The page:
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So You Want to Be a Leader; A 3 Step Primer

First, let’s define leadership.

Leadership IS NOT about title, rank, direct reports or hierarchal power.

Leadership IS about creating change. A person that is not creating change is maybe good at tasks and people management but not a leader.

Being a leader requires the individual to have the courage to take risks, use her/his voice in areas and with topics they have an expertise, think forward to redefine the future of their work, the department, or organization.  It crosses all strata of an organization.

By subscribing to this definition of leadership, everyone in an organization has the opportunity to be a leader. It does require that you continually look at the work you do and make your managers aware of ideas on how your job could be done better or more efficiently, how the member could be served better and how co-workers could work more effectively together.

Consider the power of this distributed leadership model.

If everyone were to look at the day-to-day tasks they would perform for the member and the organization they will recognize they have much authority within the scope of their work.  We are all in roles at the credit union because we are meeting or exceeding performance expectations. In our position, we are continually striving to become expert, learning, growing, improving every day. Improving expertise yields increased authority that in turn creates greater responsibility to use this expertise for improvement.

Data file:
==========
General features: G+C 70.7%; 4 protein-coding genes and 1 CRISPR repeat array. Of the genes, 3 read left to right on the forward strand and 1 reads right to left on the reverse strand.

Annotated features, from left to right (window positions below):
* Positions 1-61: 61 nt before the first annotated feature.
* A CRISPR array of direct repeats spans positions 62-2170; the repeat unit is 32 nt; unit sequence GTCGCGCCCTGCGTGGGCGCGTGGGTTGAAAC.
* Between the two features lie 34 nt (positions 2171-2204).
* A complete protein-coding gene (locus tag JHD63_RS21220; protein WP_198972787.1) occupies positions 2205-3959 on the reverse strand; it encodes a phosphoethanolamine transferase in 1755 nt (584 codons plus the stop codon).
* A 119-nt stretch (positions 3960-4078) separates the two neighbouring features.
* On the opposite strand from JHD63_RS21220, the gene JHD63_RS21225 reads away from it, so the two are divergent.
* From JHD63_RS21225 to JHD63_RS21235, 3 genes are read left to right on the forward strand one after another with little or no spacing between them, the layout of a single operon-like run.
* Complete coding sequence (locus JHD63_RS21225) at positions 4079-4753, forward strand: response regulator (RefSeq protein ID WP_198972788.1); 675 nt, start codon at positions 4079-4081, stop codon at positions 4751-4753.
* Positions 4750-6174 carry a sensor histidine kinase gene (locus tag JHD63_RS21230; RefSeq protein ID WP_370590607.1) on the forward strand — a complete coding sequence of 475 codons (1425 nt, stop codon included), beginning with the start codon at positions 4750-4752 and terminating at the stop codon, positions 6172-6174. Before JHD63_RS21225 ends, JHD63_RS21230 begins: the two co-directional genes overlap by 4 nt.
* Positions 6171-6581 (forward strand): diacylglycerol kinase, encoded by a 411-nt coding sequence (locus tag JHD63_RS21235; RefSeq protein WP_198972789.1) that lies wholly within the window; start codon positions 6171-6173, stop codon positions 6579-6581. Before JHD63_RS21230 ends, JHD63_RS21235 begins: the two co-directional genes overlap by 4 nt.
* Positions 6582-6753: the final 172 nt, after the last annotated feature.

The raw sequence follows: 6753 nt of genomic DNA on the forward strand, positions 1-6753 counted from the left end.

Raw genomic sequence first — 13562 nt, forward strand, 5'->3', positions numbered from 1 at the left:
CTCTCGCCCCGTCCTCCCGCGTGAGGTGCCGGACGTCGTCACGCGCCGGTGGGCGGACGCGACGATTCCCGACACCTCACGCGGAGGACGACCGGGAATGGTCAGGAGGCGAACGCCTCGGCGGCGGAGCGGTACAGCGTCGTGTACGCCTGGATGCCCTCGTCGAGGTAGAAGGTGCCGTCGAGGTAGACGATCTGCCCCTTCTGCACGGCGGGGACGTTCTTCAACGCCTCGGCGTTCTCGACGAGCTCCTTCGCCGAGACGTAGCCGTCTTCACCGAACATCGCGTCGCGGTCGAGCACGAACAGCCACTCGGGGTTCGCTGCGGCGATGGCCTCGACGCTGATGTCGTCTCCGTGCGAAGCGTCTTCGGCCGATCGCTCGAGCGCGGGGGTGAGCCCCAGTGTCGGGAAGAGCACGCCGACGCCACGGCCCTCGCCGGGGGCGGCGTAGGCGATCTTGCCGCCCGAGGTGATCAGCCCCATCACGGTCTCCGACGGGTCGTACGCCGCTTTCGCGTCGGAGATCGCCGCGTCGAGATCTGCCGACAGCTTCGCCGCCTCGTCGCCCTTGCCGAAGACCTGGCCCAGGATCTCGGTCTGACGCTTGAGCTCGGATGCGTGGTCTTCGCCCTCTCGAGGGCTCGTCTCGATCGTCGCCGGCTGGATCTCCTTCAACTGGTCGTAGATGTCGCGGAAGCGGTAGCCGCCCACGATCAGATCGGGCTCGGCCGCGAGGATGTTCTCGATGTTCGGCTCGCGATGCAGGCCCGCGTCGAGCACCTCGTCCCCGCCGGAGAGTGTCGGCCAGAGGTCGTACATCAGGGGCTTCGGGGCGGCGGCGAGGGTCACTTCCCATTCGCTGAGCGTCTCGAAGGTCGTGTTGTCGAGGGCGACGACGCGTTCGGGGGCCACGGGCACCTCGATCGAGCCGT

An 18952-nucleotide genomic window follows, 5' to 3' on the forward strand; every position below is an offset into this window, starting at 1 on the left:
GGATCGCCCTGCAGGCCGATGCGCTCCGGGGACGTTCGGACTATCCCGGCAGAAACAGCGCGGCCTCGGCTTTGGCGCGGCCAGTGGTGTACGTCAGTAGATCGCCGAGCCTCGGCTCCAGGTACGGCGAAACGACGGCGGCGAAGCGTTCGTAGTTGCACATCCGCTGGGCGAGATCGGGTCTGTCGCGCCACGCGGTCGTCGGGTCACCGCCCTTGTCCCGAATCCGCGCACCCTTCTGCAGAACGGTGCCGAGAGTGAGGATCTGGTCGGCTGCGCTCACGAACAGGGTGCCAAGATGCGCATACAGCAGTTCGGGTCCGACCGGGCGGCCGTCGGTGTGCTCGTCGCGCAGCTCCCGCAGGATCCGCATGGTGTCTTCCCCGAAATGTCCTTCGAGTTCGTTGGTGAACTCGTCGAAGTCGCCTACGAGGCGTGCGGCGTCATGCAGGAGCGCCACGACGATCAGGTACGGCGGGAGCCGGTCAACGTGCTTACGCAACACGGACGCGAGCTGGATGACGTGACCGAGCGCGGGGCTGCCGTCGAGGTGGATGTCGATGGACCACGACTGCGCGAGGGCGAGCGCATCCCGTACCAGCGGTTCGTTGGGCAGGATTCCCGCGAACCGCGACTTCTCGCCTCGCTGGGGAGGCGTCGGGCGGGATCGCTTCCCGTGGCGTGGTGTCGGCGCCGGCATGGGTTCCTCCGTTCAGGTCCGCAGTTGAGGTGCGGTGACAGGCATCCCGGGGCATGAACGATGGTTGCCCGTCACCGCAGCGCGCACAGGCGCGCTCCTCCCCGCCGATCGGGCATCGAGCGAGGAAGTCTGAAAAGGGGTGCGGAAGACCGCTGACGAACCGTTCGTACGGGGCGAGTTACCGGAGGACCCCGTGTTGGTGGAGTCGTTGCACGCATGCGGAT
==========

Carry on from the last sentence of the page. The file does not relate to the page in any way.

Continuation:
There is significant power when every one of uses our expertise to inspire a change of process, procedure, and practice or system improvement.  As incremental as each of these inspired changes seem, the cumulative impact has incredible organizational significance. Think of the metaphor of receiving a penny and this penny would double every day. In a short amount of time, you’d have $1M!

How do I, one person, become seen as a leader?

  1. Take 30-60 minutes a week to analyze what you do, how you do it and what impact your work has on others in the process — the “what impact” is important because there may be dependencies in the work of your teammates that need to be understood. This step may also create awareness of other inefficiencies in the process – it can cascade.
  2. This concentrated effort will allow you to act on those “pain points” of our work; those tasks that we do a certain way because that’s the way we always did them, or that’s the way we were taught, and we sense there’s got to be a better way.
  3. From this weekly exercise, take your “ah ha” to your supervisor and discuss this improvement idea

Leadership is about inspiring change, and everyone can become a leader from our seats on the bus. When better to start than NOW? Be the change.

About Rich Jones

Strategic consultant and Keynote Speaker, Rich brings a deep experience in the disciplines of Strategic Planning, Marketing, Business Development, Digital Transformation, Data Utilization, Leadership Development and Cultural Alignment. A husband, father, runner, cyclist, beer drinker with a passion for life.

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